Methyldopa

What is the most important information I should know about Methyldopa?

· Do not stop taking Methyldopa suddenly. This could cause severely high blood pressure, nervousness, and anxiety.

· Use caution when driving, operating machinery, or performing other hazardous activities. Methyldopa may cause dizziness or drowsiness. If you experience dizziness or drowsiness, avoid these activities.

· Use caution when rising from a sitting or lying position, especially first thing in the morning. You may become dizzy while taking Methyldopa and you may fall and injure yourself if you get up quickly.

 

What is Methyldopa?

· Methyldopa lowers blood pressure by decreasing the levels of certain chemicals in your blood. This allows your blood vessels (veins and arteries) to relax (widen) and your heart to beat more slowly and easily.

· Methyldopa is used to treat hypertension (high blood pressure).

· Methyldopa may also be used for purposes other than those listed in this medication guide.

 

What should I discuss with my healthcare provider before taking Methyldopa?

· You cannot take Methyldopa if you have any type of liver disease.

· Do not take Methyldopa if you are taking a monoamine oxidase inhibitor (MAOI) or if you have taken one in the last 14 days. MAOIs, used to treat depression, include isocarboxazid (Marplan), phenelzine (Nardil), and tranylcypromine (Parnate).

· Before taking this medication, tell your doctor if you     ·have any type of heart disease,     ·have had a heart attack or a stroke, or     ·have kidney disease.

· You may need a lower dose or special monitoring during treatment with Methyldopa if you have any of the conditions listed above.

· Methyldopa is in the FDA pregnancy category B. This means that it is not likely to harm an unborn baby. Do not take Methyldopa without first talking to your doctor if you are pregnant.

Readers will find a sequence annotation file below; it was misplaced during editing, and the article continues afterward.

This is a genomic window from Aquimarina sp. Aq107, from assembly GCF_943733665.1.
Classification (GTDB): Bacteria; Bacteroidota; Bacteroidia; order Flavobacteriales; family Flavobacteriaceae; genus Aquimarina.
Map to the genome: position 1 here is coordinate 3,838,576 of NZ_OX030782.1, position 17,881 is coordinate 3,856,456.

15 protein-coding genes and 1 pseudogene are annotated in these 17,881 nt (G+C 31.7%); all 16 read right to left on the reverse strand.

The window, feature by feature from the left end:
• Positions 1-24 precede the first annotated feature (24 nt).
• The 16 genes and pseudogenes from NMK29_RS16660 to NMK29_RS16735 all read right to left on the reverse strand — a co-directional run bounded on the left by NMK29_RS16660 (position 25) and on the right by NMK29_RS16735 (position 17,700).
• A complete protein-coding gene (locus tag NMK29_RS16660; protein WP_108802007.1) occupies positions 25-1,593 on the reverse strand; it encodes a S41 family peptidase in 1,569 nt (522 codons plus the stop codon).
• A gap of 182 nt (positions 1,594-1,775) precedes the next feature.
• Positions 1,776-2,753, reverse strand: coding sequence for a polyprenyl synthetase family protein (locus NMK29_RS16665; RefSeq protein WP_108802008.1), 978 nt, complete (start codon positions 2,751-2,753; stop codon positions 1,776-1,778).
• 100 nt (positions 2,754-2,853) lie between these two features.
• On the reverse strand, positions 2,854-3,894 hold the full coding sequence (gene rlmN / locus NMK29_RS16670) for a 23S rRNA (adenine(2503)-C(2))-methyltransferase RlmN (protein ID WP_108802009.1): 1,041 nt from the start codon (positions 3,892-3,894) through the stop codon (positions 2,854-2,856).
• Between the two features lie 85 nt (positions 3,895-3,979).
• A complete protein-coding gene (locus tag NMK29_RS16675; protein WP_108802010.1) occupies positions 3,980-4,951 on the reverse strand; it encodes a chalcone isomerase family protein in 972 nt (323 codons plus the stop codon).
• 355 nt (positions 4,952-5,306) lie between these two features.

· Methyldopa passes into breast milk. It is not known whether Methyldopa will harm a nursing infant. Do not take this medication without first talking to your doctor if you are breast-feeding a baby.

· If you are over 60 years of age, you may be more likely to experience side effects from Methyldopa therapy. You may require a lower dose.

 

How should I take Methyldopa?

· Take Methyldopa exactly as directed by your doctor. If you do not understand these directions, ask your pharmacist, nurse, or doctor to explain them to you.

· Take each dose with a full glass of water.

· Shake the suspension well before measuring a dose. To ensure that you get a correct dose, measure the liquid form of Methyldopa with a special dose-measuring spoon, not with a regular tablespoon. If you do not have a dose-measuring device, ask your pharmacist where you can get one.

· Do not stop taking this medication suddenly even if you feel better. You may need to take Methyldopa for the rest of your life to control your condition.

· Store this medication at room temperature away from moisture and heat.

 

What happens if I miss a dose?

· Take the missed dose as soon as you remember. However, if it is almost time for your next dose, skip the dose you missed and take only your next regularly scheduled dose. Do not take a double dose of this medication.

 

What happens if I overdose?

· Seek emergency medical attention.

· Symptoms of a Methyldopa overdose include drowsiness, lethargy, weakness, lightheadedness, a slow heart rate, nausea, vomiting, and possibly seizures.